The eye surgeon who trained Bashar Assad
in London has delivered a damning indictment of his former student, saying he is ‘not a strong leader’ and should have remained a doctor.
In an interview for the British Daily Mail, South African-born
Edmund Schulenburg, who trained Dr Bashar, as he was known at the Western Eye clinic at London’s St Mary’s Hospital, said: ‘When he left in 1994 after two years, I remember thinking that he was really better suited to being an eye surgeon than a leading politician.
‘I thought he was not strong enough. I don’t think he is a strong leader.’
Assad in surgeon training
Contrary to the Syrian President’s image as a thug and a murderer, Mr Schulenburg remembered ‘a sensitive young man who was incredibly polite and punctual’.
‘Everyone who worked with him found him that way,’ Mr Schulenburg told the Daily Mail. ‘He wasn’t arrogant. You would never have guessed he was a president’s son.
‘He was quiet and never really spoke about his family. But if anyone asked him a direct question he very politely answered it honestly.’
Assad spent 18 months in London,
living on his own in a rented flat, avoiding any obvious signs that he was the son of a powerful Middle Eastern
dictator. He was fond of Phil Collins and Whitney Houston
music, and thrilled by technology and computers.
Assad family. Sitting: Hafez Assad. Second from left: Bashar. Center: Basel (Photo: EPA)
But in 1994, after the death of his older brother Basel in a car crash, Bashar was recalled to Syria
and groomed for the role of President. In June 2000, after the death of his father, he took over the role of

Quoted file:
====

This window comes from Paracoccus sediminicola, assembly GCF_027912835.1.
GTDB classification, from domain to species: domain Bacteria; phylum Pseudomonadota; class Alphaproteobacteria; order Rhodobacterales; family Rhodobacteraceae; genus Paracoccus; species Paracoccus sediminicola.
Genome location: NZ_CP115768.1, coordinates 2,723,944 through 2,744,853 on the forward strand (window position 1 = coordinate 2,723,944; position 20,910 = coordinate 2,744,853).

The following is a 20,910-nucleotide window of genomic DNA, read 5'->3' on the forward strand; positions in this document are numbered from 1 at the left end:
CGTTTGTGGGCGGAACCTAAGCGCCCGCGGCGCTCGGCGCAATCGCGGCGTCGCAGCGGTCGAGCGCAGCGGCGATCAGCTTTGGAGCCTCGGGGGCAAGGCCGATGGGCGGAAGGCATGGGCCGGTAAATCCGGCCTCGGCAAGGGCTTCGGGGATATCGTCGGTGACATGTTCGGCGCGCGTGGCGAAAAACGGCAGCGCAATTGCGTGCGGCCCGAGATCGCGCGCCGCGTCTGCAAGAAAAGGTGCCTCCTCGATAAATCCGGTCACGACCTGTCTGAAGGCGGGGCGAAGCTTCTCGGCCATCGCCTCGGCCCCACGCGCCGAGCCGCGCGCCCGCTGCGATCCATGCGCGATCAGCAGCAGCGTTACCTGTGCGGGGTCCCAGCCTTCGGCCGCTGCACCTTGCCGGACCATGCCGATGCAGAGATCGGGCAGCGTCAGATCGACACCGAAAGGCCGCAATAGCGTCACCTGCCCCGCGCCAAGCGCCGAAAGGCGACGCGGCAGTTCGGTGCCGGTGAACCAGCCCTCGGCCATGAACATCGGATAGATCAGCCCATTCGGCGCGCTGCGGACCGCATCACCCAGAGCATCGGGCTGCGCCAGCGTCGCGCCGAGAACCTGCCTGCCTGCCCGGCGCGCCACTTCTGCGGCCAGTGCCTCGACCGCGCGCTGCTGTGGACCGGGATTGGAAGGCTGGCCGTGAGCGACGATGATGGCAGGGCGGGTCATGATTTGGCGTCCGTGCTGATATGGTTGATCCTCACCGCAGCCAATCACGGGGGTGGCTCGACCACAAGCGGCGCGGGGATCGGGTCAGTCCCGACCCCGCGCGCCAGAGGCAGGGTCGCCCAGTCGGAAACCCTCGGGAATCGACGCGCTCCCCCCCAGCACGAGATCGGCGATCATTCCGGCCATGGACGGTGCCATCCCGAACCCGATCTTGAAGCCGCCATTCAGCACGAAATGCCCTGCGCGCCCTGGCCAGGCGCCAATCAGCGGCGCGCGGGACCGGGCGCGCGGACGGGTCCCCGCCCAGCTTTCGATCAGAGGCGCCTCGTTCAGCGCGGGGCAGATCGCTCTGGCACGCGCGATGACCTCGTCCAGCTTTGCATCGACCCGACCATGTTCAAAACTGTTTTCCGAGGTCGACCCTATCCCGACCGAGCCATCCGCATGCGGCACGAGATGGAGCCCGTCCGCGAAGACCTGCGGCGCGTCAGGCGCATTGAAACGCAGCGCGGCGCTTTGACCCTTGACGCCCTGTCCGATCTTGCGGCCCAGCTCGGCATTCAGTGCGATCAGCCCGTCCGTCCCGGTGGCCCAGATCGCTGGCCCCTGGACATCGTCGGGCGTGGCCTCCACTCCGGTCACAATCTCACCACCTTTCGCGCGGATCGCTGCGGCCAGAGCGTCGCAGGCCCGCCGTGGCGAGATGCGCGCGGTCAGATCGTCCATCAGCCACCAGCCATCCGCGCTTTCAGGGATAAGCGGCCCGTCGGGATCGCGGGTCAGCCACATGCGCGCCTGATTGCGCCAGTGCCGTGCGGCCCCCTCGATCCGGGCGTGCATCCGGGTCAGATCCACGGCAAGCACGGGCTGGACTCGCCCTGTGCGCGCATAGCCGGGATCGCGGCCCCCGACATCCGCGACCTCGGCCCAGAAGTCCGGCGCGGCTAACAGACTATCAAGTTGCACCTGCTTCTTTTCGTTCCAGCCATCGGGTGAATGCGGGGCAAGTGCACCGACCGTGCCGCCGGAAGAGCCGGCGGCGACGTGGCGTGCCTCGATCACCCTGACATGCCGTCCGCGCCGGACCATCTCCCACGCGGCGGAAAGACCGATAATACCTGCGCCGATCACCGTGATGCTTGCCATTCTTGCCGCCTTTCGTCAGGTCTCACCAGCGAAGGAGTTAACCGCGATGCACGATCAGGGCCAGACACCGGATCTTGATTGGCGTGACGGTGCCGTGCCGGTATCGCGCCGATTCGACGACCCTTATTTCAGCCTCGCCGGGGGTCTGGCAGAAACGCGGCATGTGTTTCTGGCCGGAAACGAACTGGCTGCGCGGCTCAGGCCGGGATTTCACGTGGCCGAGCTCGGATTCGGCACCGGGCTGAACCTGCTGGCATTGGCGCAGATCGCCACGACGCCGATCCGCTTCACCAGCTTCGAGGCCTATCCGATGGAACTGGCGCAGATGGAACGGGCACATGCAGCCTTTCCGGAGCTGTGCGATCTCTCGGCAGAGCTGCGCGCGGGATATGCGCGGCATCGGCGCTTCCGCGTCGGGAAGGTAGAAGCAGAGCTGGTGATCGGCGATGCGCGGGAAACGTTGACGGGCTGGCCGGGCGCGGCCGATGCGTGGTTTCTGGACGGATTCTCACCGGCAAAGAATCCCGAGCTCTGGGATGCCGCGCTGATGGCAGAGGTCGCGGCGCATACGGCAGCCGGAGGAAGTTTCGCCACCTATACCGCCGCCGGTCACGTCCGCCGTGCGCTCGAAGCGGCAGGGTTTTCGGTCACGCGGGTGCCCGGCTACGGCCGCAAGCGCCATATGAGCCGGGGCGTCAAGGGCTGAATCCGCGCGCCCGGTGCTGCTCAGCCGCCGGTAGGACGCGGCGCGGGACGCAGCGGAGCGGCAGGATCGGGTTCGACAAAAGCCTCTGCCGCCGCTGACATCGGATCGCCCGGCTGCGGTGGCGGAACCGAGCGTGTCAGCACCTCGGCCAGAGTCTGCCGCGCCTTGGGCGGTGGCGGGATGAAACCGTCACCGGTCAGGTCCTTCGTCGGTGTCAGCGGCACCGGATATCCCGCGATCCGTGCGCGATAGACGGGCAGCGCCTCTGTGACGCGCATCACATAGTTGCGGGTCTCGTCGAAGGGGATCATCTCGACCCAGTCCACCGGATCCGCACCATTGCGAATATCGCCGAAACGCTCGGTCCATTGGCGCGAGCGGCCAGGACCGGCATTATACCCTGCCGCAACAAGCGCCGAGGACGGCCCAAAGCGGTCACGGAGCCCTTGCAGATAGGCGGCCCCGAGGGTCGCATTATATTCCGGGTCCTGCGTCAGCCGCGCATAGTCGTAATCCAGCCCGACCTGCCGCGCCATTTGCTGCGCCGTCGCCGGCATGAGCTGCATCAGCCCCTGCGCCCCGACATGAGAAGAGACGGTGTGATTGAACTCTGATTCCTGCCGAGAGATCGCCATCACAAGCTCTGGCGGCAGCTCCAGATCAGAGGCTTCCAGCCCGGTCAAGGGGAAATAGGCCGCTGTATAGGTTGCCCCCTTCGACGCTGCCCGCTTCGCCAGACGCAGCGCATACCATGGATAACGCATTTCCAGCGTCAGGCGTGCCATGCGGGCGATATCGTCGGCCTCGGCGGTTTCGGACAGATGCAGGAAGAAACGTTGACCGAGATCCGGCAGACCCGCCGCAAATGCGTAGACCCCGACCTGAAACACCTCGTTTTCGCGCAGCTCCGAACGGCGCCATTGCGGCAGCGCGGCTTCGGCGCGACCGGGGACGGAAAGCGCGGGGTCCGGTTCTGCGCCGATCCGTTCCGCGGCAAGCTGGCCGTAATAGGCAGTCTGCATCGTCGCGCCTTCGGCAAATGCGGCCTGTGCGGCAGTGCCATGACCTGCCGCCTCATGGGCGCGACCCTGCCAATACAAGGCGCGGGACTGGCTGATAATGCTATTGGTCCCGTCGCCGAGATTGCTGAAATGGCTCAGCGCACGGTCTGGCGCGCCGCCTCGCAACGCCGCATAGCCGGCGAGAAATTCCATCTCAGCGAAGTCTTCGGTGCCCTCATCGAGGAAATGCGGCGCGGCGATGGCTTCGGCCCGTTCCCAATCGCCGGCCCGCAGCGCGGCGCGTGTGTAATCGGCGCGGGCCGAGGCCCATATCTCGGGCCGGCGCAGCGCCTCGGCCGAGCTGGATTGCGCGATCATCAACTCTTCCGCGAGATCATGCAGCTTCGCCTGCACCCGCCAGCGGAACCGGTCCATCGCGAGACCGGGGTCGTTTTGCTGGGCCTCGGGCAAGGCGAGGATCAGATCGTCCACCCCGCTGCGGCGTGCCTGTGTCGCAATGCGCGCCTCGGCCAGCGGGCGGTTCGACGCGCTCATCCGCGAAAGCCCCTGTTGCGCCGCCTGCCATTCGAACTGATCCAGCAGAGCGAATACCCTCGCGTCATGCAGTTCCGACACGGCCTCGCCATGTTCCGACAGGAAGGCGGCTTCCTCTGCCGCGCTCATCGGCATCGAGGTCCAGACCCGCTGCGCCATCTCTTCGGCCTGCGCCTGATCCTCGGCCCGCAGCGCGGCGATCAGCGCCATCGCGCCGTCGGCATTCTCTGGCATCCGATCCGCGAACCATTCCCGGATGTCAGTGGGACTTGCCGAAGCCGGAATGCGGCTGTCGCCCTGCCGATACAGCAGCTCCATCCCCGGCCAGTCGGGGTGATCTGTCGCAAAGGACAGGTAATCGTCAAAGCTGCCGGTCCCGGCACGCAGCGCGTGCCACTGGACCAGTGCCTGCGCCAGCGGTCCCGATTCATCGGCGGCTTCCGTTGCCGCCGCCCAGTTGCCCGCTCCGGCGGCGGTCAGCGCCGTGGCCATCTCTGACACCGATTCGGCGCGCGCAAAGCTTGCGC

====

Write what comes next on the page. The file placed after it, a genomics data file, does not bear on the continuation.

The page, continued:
At first he appeared to want to introduce modern, democratic reforms. But in recent years his methods of controlling rebels have become increasingly desperate.
According to the Daily Mail, Mr Schulenburg said Bashar was well-skilled. ‘He did minor surgery in accident and emergency such as incising and draining cysts on eyelids or around the eye.’
The pair met again in 2002 when Mr Schulenburg was invited to a dinner with Bashar and his British-born wife Asma at Lancaster House in London, organized by the Syrian Embassy.
It was December and Bashar had become the first Syrian President to have an audience with the Queen. It was the first time Mr Schulenburg and his wife Inge had met Asma,
who they found ‘charming’.
The Syrian President gave the Schulenburgs an open invitation to visit them in Damascus.
In 2005, they took it up. ‘A presidential car was sent to collect us from the airport,’ Mr Schulenburg said. ‘But on the night we had dinner, Bashar drove us himself to a local Syrian restaurant.’
Bashar and Asma were the epitome of the glamorous jet-setting couple. Bashar had talked to the western world in precise English – smoothly describing his plans to make Syria a modern democracy.
He had already made political enemies with neighboring countries, but on this evening he appeared relaxed and happy.
Mr Schulenburg said: ‘We talked about politics, democracy and of course Syria. He struck me as someone who felt he had a job to do.’
In the wake of the chemical weapons attack that has prompted international revulsion, Mr Schulenburg said: ‘Remembering the young man I knew, the whole situation fills me with sadness and disbelief.
‘Using chemical weapons is not a decision I could imagine would have been made by the man I knew. But it could have been made by other people in the regime.
‘I am against bombing Syria – I wish the factions would talk. I also feel Bashar has few choices now. That he is no longer in control of his own destiny.’
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